"Obama, GOP gird for battle," screams the headline of the Washington Post that arrived on doorsteps in the snowy U.S. capital this morning. A battle, the story made clear, between Senate Republicans and Democrats over President Obama's nominee to fill the Supreme Court vacancy caused by the death of Antonin Scalia.
But will there actually be such a battle? That's not clear. Obama has made it clear, in his statement after the announcement of Justice Scalia's death and through press spokesman Eric Schultz, that he will send a nominee's name to the Senate and that he will not do so during the current 10-day President's Day recess. But the Senate doesn't have to act on the nomination at all. It only has to act on the advice of Senator Charles Schumer, delivered in July 2007, that the then-Democratic-majority Senate should not approve a Bush Supreme Court nominee with which its majority had strong disagreements. That was 18 months before the end of George W. Bush's second term; we are now 11 months away from the end of Barack Obama's second term.
So when Senate Majority Leader Mitch McConnell said Saturday that the Senate would not confirm an Obama appointee, he was following Schumer's precedent. The Constitution clearly gives the president the duty of appointing a justice and it clearly gives the Senate the prerogative to confirm or deny confirmation to that nominee.
So are we in for an epic confirmation battle, like those Democrats instigated after the nominations of Robert Bork in 1987 and Clarence Thomas in 1991? Not necessarily. Newspapers like the Washington Post will be full of articles about the Obama nominee's great skills and attractive background. For an example of what's coming, consider this article on one possible nominee, who if confirmed and if he lives as long as Scalia would serve until 2052. The writer relishes the prospect of Republicans opposing an outwardly attractive Mexican-American nominee, though to me it brings back the spectacle of the Democrats in the first term blocking the appeals court nomination of Miguel Estrada for fear that he would become an attractive Supreme Court nominee. Estrada's nomination was not reported to the floor when Democrats were in the majority and when Republicans gained the majority it was filibustered — the first filibuster of an appeals court nominee in history. So much for precedent.
Presumably a nomination will be referred to the Senate Judiciary Committee. But the committee doesn't have to hold hearings. It doesn't have to vote on the nominee or it could simply vote no and not send the nomination to the floor. Republicans could argue, as their presidential candidates did in Saturday's debate, that the president should not get to nominate a justice in his last year in office. That's a principled stand, and one for which there is ample precedent.
It's not inconsistent with the Senate's unanimous confirmation of Anthony Kennedy in February 1988; he was nominated in November 1987, after the defeat of Robert Bork's nomination. It's consistent with the Senate's rejection, after a sort of filibuster (the filibuster rules were different then) of the nomination in 1968 of Abe Fortas to succeed Chief Justice Earl Warren, and the concomitant rejection of Judge Homer Thornberry (Lyndon Johnson's successor in the House) to the seat Fortas would have vacated had he been confirmed.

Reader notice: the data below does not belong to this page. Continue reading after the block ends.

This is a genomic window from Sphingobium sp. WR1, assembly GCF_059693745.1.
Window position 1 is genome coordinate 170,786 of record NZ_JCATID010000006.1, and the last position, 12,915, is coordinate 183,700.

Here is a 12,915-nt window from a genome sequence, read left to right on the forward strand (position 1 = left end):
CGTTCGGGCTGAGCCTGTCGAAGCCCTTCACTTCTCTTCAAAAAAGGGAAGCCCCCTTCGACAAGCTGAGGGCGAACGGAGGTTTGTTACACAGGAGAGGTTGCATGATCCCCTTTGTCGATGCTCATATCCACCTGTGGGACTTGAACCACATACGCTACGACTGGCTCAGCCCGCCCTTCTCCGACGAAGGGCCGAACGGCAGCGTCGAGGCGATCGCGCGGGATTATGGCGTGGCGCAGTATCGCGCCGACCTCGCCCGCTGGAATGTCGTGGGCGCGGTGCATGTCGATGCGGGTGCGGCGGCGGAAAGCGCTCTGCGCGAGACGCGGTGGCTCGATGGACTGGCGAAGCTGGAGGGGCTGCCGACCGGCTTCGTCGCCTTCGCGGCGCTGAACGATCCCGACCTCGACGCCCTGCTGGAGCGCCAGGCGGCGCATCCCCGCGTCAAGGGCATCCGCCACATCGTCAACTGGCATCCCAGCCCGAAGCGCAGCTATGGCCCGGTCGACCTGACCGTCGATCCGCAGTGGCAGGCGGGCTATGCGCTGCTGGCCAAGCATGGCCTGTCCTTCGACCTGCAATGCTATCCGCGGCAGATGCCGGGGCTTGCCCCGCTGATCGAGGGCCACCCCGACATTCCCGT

The last three times a justice was nominated and confirmed in a presidential year were in 1956, 1940 and 1932. In 1956 and 1932, Republican presidents named a Democratic nominee who served on their state's highest courts: Dwight Eisenhower chose William Brennan (whose selection he later called one of his biggest mistakes) and Herbert Hoover chose Benjamin Cardozo. In 1940 a Democratic president named a Democratic nominee, Attorney General Frank Murphy, who was nominated on January 4 and confirmed by a Democratic-majority Senate 12 days later. If you want to take this as a precedent for consideration and confirmation of a nominee in an election year, note that it is 76 years old.
If you want a clear precedent for election-year nomination and confirmation, you have to go back 100 years ago, to 1916, when Woodrow Wilson nominated Louis Brandeis in January and John Clarke in July. Brandeis was approved in June after a confirmation fight and Clarke was routinely confirmed in July. By the way, Brandeis' nomination prompted the first Judiciary Committee hearing on a nominee in history. Hearings are not mandatory and Obama's nominee need not get one.
UPDATE: Adam J. White, on the basis of impressive historical research, makes the point in the Weekly Standard blog that the Senate has no constitutional duty to vote on Supreme Court appointments. In fact, the Senate has confirmed only 124 of 160 presidential Supreme Court nominations, and of the 36 unsuccessful nominees fully 25 received no up-or-down vote. The Senate would be well advised, in my view, to treat an Obama nominee the same way.